• A threat actor is selling a new UEFI bootkit that comes with an anti-virtual machine (anti-VM), anti-debug, and code obfuscation features to block malware analysis attempts. Named BlackLotus, the malware is linked to APT41 threat actors and can be used to load unsigned drivers for launching BYOVD attacks.
  • Microsoft spotted a new ransomware strain, named Prestige, that was deployed last week in a campaign targeting organizations in the transportation and related logistics industries in Ukraine and Poland. The attacks overlap with previous victims of the FoxBlade (HermeticWiper) data-wiping malware.
  • Palo Alto Networks researchers revealed Ransom Cartel is likely the evolution of the defunct REvil ransomware. They found connections between the TTPs used by the attackers. One of these similarities was the algorithm used to encrypt files. 
  • Trustwave researchers discovered a new Emotet botnet campaign that pushes password-protected attachments in either ZIP or ISO formats to infect users. These attachments are used to deliver Quasar RAT, Coinminer, and more.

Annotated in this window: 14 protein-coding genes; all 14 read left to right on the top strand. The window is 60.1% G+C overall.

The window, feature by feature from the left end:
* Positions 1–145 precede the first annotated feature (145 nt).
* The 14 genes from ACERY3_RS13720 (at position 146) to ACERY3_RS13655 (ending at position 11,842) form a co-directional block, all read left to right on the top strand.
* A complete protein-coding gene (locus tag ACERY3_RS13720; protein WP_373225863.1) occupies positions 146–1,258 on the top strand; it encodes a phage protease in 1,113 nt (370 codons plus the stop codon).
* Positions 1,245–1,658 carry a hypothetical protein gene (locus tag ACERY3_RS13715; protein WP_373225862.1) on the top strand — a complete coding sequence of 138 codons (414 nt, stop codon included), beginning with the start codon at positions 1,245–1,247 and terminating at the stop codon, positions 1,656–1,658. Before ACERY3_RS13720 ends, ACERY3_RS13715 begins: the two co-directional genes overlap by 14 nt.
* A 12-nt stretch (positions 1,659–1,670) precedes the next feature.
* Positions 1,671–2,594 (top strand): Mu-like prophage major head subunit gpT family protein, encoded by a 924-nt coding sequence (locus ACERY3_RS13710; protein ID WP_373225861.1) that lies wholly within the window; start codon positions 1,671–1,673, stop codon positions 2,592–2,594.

• The North Korea-based Kimsuky threat group was spotted using three new Android malware—FastFire, FastViewer, and FastSpy—to target users in South Korea. The malware disguised as multiple utility tools on Google Play Store. The Android malware set is capable of compromising almost all phone functions, ranging from hijacking communication channels to take over the camera.
  • Zimperium researchers observed a campaign associated with a lesser-known Android spyware strain, named RatMilad. The spyware is disguised as a mobile VPN app that is promoted on a Telegram channel and targets Middle Eastern enterprise mobile devices. 
  • A critical authentication bypass vulnerability affecting multiple Fortinet services was exploited in the wild. Tracked as CVE-2022-40684, the vulnerability can be exploited by sending specially crafted HTTP or HTTPS requests.